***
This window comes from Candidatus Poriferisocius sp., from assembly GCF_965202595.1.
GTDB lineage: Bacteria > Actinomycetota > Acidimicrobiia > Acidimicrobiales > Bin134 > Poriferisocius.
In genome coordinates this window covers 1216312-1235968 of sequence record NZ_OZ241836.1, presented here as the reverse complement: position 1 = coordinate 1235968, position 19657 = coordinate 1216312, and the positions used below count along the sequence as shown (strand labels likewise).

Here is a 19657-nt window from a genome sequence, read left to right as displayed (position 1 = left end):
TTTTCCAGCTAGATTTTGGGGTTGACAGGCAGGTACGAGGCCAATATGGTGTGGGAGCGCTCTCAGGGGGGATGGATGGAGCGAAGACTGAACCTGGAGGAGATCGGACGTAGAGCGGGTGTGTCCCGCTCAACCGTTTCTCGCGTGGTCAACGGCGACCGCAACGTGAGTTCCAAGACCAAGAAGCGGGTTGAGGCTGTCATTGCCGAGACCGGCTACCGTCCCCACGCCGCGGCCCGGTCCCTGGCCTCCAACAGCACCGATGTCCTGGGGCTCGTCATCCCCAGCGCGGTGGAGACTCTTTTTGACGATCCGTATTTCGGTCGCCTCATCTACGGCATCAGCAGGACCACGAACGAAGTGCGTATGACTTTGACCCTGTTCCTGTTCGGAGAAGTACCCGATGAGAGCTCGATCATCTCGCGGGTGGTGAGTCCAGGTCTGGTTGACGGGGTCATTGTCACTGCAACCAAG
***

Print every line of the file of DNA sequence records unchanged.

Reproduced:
This window comes from Candidatus Poriferisocius sp., from assembly GCF_965202595.1.
GTDB lineage: Bacteria > Actinomycetota > Acidimicrobiia > Acidimicrobiales > Bin134 > Poriferisocius.
In genome coordinates this window covers 1216312-1235968 of sequence record NZ_OZ241836.1, presented here as the reverse complement: position 1 = coordinate 1235968, position 19657 = coordinate 1216312, and the positions used below count along the sequence as shown (strand labels likewise).

Here is a 19657-nt window from a genome sequence, read left to right as displayed (position 1 = left end):
TTTTCCAGCTAGATTTTGGGGTTGACAGGCAGGTACGAGGCCAATATGGTGTGGGAGCGCTCTCAGGGGGGATGGATGGAGCGAAGACTGAACCTGGAGGAGATCGGACGTAGAGCGGGTGTGTCCCGCTCAACCGTTTCTCGCGTGGTCAACGGCGACCGCAACGTGAGTTCCAAGACCAAGAAGCGGGTTGAGGCTGTCATTGCCGAGACCGGCTACCGTCCCCACGCCGCGGCCCGGTCCCTGGCCTCCAACAGCACCGATGTCCTGGGGCTCGTCATCCCCAGCGCGGTGGAGACTCTTTTTGACGATCCGTATTTCGGTCGCCTCATCTACGGCATCAGCAGGACCACGAACGAAGTGCGTATGACTTTGACCCTGTTCCTGTTCGGAGAAGTACCCGATGAGAGCTCGATCATCTCGCGGGTGGTGAGTCCAGGTCTGGTTGACGGGGTCATTGTCACTGCAACCAAG